I do still find, however, that the staff room is a lonely place for a sub.

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  2. Amen! I cannot praise you for this post enough. This says EXACTLY what I wish I could say so many times -- but have to refrain.

    I am so glad you wrote this. While I'm not glad that you are treated this way, I AM glad that someone else understands what it's like. I live in north Texas, and subs are treated like second-class citizens here, too. It's so discouraging and almost makes me not want to be a "real" teacher anymore.

    The sad part is, I have two degrees in education and two years of teaching experience under my belt. But because I was blessed with good genes, I look about 18 on a good day. So when all teachers and admin treat me like a baby, I feel like I have to constantly defend myself. It's exhausting and frustrating.

    I could go on... but I won't. In short, THANK YOU for writing this!

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  3. I could not agree more with your post. I have been in many of the same situations. One time I was asked if I knew how to teach math or if they should have the para teach it!! UGH! I started choosing only certain schools to sub at. It did help when people realized that I am a licensed teacher. I always do the best job I can in any classroom, and yes even if only for a day. Thankfully my sub days are over. I did land my full time job because the Principal was impressed with the job I did as a sub in his building!

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  4. I teach first grade in a small town. It is so small that we only have a handful of subs. This can be a challenge, but the nice thing is that the teachers and students know all of them. I tell my students that they will be having a "guest teacher" rather than a substitute. I think just changing the terminology helps. I know when I graduated and subbed it was so hard! Thank you to all of the guest teachers out there!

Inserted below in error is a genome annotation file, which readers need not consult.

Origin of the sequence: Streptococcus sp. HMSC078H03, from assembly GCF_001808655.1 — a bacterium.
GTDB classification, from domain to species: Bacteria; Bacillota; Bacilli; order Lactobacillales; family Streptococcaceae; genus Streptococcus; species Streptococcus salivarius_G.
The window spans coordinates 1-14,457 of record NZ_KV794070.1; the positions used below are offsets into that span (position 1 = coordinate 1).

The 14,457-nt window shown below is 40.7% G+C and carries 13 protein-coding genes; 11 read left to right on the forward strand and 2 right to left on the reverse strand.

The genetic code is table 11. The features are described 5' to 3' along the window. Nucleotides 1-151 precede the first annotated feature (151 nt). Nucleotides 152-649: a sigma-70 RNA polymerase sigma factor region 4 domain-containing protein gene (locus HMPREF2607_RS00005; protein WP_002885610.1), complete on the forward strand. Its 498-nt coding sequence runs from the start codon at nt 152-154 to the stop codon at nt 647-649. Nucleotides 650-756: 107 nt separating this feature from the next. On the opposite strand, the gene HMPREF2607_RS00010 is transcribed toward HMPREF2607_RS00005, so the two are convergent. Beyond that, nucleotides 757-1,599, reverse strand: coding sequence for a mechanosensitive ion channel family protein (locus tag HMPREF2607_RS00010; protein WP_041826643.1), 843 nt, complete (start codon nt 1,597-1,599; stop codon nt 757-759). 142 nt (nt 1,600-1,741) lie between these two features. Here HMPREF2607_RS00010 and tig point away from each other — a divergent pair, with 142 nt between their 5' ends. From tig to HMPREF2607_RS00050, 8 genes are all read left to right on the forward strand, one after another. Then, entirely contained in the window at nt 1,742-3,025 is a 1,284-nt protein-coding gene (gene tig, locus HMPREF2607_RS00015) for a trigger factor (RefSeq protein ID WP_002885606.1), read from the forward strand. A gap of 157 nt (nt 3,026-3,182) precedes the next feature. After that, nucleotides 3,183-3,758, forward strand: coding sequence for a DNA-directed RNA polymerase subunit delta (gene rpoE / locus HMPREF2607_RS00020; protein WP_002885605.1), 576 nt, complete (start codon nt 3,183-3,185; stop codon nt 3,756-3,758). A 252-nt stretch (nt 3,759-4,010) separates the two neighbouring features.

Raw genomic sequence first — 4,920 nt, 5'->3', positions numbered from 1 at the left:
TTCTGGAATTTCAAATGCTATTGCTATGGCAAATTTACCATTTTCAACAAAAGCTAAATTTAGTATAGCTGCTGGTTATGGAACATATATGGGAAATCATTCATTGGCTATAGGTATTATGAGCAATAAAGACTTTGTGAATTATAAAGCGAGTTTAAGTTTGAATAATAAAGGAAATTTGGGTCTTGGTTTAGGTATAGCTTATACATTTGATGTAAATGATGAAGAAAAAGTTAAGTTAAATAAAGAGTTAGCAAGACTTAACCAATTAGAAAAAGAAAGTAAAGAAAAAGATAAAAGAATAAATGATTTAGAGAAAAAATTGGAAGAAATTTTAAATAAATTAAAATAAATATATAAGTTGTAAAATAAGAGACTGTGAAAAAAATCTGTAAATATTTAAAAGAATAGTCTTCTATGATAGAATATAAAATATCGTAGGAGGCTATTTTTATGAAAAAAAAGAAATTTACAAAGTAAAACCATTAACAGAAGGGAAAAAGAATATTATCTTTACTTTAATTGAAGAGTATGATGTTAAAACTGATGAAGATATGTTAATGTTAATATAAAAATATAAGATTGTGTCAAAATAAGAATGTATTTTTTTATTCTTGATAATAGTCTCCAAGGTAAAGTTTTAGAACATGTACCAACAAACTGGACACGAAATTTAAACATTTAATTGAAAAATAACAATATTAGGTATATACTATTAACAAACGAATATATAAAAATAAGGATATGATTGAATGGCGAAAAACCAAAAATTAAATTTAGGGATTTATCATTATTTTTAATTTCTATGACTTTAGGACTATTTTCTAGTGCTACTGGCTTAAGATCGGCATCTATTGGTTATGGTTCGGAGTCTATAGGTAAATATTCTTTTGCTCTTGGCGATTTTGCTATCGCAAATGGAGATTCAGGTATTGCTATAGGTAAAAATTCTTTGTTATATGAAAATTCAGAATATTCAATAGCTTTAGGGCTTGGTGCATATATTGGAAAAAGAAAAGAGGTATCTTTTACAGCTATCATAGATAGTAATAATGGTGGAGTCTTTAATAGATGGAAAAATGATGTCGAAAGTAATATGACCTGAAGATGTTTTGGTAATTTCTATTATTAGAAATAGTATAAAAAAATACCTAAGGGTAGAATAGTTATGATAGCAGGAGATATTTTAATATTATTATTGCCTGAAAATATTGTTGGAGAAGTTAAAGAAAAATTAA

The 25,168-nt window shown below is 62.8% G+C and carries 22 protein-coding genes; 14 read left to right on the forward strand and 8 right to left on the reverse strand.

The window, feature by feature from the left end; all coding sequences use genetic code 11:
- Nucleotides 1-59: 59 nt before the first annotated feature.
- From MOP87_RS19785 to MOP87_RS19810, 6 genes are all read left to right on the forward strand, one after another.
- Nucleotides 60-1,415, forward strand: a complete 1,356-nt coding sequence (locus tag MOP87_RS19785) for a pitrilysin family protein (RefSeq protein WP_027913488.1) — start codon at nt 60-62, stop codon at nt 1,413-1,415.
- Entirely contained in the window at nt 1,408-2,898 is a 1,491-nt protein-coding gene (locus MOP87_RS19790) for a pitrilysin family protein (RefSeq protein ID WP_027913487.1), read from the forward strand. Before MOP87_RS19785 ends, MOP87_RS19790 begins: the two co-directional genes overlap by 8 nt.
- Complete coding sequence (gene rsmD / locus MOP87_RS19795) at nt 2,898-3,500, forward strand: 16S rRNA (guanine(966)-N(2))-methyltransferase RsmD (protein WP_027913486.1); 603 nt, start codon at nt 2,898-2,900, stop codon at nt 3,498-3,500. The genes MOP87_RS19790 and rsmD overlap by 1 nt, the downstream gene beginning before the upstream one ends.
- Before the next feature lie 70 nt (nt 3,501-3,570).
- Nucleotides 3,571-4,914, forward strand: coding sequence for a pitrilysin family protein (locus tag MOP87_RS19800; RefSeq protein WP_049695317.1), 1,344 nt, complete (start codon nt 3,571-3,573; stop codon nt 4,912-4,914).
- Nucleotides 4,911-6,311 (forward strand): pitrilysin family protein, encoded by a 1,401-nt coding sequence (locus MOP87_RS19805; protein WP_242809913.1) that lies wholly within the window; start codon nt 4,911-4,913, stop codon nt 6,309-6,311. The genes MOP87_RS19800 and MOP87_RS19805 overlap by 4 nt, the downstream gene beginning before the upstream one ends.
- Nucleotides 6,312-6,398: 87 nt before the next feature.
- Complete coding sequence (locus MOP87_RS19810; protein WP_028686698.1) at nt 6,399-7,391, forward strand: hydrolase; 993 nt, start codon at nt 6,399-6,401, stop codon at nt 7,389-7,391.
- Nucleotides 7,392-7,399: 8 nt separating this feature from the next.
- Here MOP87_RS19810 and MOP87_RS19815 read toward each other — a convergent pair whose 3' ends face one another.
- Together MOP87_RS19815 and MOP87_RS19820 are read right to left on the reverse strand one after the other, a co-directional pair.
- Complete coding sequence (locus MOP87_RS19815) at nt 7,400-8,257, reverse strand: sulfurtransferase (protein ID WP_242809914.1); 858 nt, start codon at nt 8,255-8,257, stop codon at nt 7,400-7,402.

Heather

    By the way - I love your blog!

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    Replies
    1. I like the "guest teacher" idea. It probably won't work w/ my 5th graders, but with the younger kids it just might.

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    2. I am in Kansas and almost every district refers to subs as "guest teachers" in the classroom. I think it has to do with the "guest" and how it holds kids to the high expectations of having a "guest" in theclassroom!

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    3. Guest Teacher in Northwest HoustonMay 8, 2012 at 5:35 AM

      The term "Guest Teacher" will work. It depends on how the expectations are set with the students especially if you work in a district that only hires certified teachers. I have explained this to 1st graders all the way to 5th graders. All students are receptive to the terminology and actually like it.

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  5. I'm right there with you. Subbing can be hard some days and I do believe we get less credit. I'm glad I found you and some other sub blogs to find great tips to use in a classroom!